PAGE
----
Even into the modern day, artists as diverse as Ah Wei and Edmund de Waal have sprinkled their holy water on the city. Potter Takeshi Yasuda has committed himself to Jingdezhen and set up his own studio and workshop there.
On my first visit in 1998, I found Jingdezhen just as exciting as Stoke-on-Trent, with added disadvantages.
The factories were even grimmer than those of Stoke – no doors in the doors, no glass in the windows, the scuffed earth providing the floor, humid in the summer and brass-monkeys in the winter.
I found myself falling in love all over again.
Pots and molds were set out to dry everywhere, even along the railway tracks. The only things that were sacred in the workshops were your tools and your lunch.
▲ Photo courtesy Roger Law
To have called Jingdezhen dirty would have maligned the word. Everything at that time was filthy – except the people.
How they achieved it was a small miracle. The men and women emerged spotless from the workshops, the women’s high heels just as new, while I would be head to foot in clay and a heavy dusting of celadon glaze.
There have been massive changes since those early days. Bicycles morphed into motorbikes which became cars and then four-wheel drives.
Business has been good. The Sculpture Factory, where I stay, is now surrounded by high-rise flats filled with the city’s burgeoning middle-class.
The workshops even have concrete floors, but the potteries still ensure plenty of carcinogenic intake of lead, zinc oxide, cadmium and solvents.
It took me a while to find the right formula for making my own pots. I tried sculpting but porcelain does not like attachments and the artisans like them even less.
I took stock and looked around. I eventually followed the Jingdezhen style of lightly carving and firing pots with a celadon glaze, which porcelain approves of. Much can be achieved in the workshops by meeting the artisans half way.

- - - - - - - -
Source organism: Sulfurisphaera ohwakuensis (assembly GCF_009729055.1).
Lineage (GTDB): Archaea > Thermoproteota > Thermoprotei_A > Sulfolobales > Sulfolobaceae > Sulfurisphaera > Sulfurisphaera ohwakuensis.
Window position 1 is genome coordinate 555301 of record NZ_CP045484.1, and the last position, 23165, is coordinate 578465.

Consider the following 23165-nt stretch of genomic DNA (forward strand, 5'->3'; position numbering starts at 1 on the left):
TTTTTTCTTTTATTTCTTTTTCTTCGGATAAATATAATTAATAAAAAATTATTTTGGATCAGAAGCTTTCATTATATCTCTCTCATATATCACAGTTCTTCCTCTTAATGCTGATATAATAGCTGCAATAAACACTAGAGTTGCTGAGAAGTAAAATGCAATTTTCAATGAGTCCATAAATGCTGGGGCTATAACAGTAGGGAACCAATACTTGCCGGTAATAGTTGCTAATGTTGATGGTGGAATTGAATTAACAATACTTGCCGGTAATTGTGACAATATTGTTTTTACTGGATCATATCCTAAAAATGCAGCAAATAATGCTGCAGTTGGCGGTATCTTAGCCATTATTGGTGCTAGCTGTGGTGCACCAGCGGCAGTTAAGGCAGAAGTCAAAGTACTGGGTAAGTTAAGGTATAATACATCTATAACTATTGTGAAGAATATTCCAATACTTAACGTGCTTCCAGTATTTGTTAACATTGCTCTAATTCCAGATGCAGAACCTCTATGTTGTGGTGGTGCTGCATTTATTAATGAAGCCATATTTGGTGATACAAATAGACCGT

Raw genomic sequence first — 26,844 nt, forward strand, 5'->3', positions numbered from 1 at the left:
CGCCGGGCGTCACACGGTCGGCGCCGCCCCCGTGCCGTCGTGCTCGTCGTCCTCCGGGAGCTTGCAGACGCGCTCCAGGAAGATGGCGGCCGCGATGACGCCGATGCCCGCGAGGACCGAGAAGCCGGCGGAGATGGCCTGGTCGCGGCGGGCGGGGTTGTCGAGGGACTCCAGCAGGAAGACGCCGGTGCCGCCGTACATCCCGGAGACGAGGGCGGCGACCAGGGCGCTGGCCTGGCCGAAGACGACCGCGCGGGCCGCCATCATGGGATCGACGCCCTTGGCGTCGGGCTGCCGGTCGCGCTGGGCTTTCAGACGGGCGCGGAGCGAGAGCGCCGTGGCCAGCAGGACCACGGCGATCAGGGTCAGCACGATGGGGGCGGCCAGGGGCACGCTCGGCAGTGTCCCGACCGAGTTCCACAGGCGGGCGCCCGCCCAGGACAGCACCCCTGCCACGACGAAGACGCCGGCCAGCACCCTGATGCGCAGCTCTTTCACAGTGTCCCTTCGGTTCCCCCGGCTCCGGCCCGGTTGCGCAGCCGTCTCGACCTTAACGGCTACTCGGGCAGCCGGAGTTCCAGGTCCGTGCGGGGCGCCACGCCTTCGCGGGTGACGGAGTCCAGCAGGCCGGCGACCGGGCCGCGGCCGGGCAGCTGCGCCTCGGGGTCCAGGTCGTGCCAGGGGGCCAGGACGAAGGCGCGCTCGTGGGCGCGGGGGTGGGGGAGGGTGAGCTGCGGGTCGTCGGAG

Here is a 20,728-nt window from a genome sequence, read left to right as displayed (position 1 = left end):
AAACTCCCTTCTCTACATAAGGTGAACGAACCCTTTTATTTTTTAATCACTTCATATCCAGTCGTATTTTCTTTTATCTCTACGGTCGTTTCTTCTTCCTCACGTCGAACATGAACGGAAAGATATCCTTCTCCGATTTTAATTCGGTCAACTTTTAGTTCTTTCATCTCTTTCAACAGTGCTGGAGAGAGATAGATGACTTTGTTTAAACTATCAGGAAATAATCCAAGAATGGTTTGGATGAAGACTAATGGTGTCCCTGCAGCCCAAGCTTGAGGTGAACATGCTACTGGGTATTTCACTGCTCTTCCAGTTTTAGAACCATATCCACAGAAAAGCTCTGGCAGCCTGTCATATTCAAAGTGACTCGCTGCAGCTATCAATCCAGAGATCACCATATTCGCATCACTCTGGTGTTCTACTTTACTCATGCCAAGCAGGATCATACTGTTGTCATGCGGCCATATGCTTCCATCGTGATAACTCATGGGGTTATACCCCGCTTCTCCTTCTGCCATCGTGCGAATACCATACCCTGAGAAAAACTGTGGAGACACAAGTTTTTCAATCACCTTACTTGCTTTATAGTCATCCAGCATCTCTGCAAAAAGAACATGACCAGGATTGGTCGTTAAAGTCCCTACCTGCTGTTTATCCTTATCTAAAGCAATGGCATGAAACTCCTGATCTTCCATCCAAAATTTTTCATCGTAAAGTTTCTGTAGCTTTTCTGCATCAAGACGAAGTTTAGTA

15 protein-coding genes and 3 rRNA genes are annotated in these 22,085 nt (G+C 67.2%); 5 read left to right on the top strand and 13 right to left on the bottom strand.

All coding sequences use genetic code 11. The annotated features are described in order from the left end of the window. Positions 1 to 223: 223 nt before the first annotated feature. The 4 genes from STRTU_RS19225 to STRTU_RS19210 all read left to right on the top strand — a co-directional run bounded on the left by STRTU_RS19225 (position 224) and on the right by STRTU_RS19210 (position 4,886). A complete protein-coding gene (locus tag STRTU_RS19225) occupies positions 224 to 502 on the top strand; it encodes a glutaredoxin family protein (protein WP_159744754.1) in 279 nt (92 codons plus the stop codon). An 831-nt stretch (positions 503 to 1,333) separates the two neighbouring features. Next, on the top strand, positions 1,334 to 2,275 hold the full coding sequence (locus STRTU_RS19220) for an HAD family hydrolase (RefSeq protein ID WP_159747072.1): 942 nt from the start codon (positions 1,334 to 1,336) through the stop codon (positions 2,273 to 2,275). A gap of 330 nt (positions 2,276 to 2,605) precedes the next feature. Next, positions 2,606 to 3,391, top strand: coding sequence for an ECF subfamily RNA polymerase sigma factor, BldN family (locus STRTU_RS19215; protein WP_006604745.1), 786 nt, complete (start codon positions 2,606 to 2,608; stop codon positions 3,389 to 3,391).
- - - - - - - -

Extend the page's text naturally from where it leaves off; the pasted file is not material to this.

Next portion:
I still had to find a carver willing to work with me, which was problematic as I wanted to cut my designs deep into the porcelain.
I eventually found the young, hungry, and happy-to-give-it-a-go Mr Wu Songming.
▲ Finding peace in the pots of Jingdezhen. Photo courtesy Roger Law
It took a few trials, and an awful lot of failures, but that was OK. The only thing you learn from success is the address of a good lawyer.
The images we carved all came from my Australian sketch books. As we started to get results we became bolder. The carving became deeper and the pots bigger.
We moved to the Big Pot Factory which now makes my six foot pots three inches thick.
Now Mr Wu can carve to a depth of 20 millimetres. The results are stronger images, which can take a luscious thick celadon glaze.
Over the years the Big Pot Factory has even adopted deeper carving for their own decorated Buddhist temple pots, so working in Jingdezhen can be a two-way learning curve.
I was only ever interested in puppets and caricature as a means to a satirical end. Working in Jingdezhen has taught me that ceramics can also be witty and playful.
In November and December of last year Sladmore Contemporary in Mayfair gave me a solo exhibition. It was an overnight success which has taken me only a decade to accomplish.
ⓒ Jeju Weekly 2009 (http://www.jejuweekly.com)